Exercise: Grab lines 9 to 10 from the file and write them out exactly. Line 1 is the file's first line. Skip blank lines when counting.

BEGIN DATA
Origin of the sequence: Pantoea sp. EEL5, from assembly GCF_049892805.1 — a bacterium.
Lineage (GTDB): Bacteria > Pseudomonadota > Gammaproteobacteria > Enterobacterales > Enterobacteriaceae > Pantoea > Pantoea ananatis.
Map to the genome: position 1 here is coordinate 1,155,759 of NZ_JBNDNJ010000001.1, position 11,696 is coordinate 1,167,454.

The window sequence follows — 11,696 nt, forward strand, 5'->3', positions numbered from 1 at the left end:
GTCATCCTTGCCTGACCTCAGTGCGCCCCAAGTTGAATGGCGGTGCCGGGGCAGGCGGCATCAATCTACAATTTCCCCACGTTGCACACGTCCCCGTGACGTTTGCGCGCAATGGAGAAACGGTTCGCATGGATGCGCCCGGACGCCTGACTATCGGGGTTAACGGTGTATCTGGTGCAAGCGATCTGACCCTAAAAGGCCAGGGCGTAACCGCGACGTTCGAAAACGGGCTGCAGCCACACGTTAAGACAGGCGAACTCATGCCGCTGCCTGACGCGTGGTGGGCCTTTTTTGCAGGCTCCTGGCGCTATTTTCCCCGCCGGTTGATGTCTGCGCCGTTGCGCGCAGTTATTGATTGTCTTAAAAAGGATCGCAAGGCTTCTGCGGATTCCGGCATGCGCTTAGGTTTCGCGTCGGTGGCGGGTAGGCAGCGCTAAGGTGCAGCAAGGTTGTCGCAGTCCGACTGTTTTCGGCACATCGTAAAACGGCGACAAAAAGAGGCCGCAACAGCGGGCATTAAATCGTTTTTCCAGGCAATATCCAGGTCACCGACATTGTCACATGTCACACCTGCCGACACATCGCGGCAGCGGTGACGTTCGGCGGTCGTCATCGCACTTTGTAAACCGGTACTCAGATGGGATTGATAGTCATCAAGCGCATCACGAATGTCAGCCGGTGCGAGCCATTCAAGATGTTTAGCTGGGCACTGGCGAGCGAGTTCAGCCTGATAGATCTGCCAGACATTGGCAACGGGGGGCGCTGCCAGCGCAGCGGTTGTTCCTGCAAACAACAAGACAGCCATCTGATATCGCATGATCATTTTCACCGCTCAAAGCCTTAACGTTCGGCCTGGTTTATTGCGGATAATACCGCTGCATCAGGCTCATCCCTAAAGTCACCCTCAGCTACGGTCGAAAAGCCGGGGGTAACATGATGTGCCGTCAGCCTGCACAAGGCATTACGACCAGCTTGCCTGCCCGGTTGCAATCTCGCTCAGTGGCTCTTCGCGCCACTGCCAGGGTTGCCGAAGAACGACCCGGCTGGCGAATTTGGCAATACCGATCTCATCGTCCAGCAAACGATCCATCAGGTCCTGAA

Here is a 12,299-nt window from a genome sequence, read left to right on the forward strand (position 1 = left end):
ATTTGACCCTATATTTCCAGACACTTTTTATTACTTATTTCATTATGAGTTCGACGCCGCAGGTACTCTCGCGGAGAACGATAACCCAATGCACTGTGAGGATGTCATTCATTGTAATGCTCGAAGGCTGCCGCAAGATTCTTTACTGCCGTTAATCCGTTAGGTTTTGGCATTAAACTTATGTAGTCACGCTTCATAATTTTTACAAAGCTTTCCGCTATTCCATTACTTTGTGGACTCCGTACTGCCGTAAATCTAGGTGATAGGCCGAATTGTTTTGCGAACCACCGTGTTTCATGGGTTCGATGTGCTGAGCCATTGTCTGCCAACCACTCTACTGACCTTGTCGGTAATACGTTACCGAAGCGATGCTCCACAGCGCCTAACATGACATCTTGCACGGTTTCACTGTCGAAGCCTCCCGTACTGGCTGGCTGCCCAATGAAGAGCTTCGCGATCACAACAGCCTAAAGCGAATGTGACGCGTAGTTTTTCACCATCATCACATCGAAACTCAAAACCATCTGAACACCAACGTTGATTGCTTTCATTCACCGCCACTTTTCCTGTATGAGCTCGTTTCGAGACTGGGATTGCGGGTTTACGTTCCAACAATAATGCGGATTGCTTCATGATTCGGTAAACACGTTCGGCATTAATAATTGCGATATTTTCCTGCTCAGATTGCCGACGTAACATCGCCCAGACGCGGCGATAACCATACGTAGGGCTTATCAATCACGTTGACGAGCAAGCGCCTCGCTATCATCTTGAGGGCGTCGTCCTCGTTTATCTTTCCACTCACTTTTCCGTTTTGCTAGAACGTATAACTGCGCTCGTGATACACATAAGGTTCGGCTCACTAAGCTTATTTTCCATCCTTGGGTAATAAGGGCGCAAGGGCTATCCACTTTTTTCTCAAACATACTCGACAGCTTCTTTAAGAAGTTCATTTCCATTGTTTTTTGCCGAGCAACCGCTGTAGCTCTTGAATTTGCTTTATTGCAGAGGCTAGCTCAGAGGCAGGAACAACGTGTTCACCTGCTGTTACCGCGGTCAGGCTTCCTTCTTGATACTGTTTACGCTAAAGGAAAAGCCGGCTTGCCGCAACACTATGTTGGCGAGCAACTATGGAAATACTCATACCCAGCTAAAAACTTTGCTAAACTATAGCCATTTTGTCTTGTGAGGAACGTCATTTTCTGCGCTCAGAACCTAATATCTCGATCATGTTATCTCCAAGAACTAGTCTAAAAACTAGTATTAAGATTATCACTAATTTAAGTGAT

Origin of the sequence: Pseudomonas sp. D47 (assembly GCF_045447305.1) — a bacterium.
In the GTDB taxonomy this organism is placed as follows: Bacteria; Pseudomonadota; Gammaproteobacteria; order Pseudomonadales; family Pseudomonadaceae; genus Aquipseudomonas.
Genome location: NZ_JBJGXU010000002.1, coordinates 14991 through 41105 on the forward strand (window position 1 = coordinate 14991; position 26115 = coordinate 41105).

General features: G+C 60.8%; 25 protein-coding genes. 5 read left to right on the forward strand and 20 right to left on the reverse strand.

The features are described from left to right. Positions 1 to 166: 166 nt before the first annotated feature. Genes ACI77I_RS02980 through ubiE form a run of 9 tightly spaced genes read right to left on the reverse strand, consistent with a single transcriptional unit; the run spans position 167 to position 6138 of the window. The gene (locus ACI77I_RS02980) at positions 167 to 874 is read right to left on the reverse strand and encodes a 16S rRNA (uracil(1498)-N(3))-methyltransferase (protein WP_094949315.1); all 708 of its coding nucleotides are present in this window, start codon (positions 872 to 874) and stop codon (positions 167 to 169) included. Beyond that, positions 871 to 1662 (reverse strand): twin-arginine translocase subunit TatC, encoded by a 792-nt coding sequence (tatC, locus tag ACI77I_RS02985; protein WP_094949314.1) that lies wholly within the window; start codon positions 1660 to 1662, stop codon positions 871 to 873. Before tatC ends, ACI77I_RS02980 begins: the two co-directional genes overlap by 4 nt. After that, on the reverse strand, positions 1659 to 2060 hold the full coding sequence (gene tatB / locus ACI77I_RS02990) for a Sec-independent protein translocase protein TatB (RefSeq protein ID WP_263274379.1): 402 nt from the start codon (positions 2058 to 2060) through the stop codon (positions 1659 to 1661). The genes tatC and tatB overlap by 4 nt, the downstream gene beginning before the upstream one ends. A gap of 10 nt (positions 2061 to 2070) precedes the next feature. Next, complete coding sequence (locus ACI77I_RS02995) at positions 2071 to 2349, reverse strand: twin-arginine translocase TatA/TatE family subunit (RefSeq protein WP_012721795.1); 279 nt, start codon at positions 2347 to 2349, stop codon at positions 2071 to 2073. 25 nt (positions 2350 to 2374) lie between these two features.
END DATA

In the GTDB taxonomy this organism is placed as follows: Bacteria; Pseudomonadota; Gammaproteobacteria; order Pseudomonadales; family Pseudomonadaceae; genus Aquipseudomonas.
Genome location: NZ_JBJGXU010000002.1, coordinates 14991 through 41105 on the forward strand (window position 1 = coordinate 14991; position 26115 = coordinate 41105).